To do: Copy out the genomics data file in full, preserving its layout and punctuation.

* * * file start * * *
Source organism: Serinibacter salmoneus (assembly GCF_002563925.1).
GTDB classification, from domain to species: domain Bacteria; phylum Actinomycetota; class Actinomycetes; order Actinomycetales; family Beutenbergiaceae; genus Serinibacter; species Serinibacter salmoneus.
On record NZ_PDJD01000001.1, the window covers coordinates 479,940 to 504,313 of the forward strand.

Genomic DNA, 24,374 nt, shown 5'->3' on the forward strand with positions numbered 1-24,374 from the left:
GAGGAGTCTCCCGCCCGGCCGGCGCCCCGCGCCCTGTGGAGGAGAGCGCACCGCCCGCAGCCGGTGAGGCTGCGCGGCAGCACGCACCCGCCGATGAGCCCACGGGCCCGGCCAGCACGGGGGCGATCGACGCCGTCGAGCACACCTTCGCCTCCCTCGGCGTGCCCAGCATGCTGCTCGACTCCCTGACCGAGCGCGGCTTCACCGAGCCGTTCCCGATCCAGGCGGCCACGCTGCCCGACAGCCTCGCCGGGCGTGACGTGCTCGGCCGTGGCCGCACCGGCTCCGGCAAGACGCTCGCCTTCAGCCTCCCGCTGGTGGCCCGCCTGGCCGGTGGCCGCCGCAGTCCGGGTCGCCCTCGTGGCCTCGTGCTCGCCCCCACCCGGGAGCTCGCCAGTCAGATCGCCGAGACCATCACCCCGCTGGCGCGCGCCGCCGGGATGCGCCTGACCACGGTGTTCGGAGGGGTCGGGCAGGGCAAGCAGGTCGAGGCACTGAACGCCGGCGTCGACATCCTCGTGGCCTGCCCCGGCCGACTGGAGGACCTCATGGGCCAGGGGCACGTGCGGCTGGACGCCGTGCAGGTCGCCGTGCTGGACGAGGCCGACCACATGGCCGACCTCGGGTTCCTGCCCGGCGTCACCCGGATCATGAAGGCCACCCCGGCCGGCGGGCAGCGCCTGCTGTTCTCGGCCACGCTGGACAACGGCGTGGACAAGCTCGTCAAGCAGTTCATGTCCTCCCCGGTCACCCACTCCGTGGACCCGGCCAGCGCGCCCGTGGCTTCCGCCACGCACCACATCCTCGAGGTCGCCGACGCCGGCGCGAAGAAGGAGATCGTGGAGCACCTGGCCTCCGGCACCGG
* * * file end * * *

Source organism: Serinibacter salmoneus (assembly GCF_002563925.1).
GTDB classification, from domain to species: domain Bacteria; phylum Actinomycetota; class Actinomycetes; order Actinomycetales; family Beutenbergiaceae; genus Serinibacter; species Serinibacter salmoneus.
On record NZ_PDJD01000001.1, the window covers coordinates 479,940 to 504,313 of the forward strand.

Genomic DNA, 24,374 nt, shown 5'->3' on the forward strand with positions numbered 1-24,374 from the left:
GAGGAGTCTCCCGCCCGGCCGGCGCCCCGCGCCCTGTGGAGGAGAGCGCACCGCCCGCAGCCGGTGAGGCTGCGCGGCAGCACGCACCCGCCGATGAGCCCACGGGCCCGGCCAGCACGGGGGCGATCGACGCCGTCGAGCACACCTTCGCCTCCCTCGGCGTGCCCAGCATGCTGCTCGACTCCCTGACCGAGCGCGGCTTCACCGAGCCGTTCCCGATCCAGGCGGCCACGCTGCCCGACAGCCTCGCCGGGCGTGACGTGCTCGGCCGTGGCCGCACCGGCTCCGGCAAGACGCTCGCCTTCAGCCTCCCGCTGGTGGCCCGCCTGGCCGGTGGCCGCCGCAGTCCGGGTCGCCCTCGTGGCCTCGTGCTCGCCCCCACCCGGGAGCTCGCCAGTCAGATCGCCGAGACCATCACCCCGCTGGCGCGCGCCGCCGGGATGCGCCTGACCACGGTGTTCGGAGGGGTCGGGCAGGGCAAGCAGGTCGAGGCACTGAACGCCGGCGTCGACATCCTCGTGGCCTGCCCCGGCCGACTGGAGGACCTCATGGGCCAGGGGCACGTGCGGCTGGACGCCGTGCAGGTCGCCGTGCTGGACGAGGCCGACCACATGGCCGACCTCGGGTTCCTGCCCGGCGTCACCCGGATCATGAAGGCCACCCCGGCCGGCGGGCAGCGCCTGCTGTTCTCGGCCACGCTGGACAACGGCGTGGACAAGCTCGTCAAGCAGTTCATGTCCTCCCCGGTCACCCACTCCGTGGACCCGGCCAGCGCGCCCGTGGCTTCCGCCACGCACCACATCCTCGAGGTCGCCGACGCCGGCGCGAAGAAGGAGATCGTGGAGCACCTGGCCTCCGGCACCGG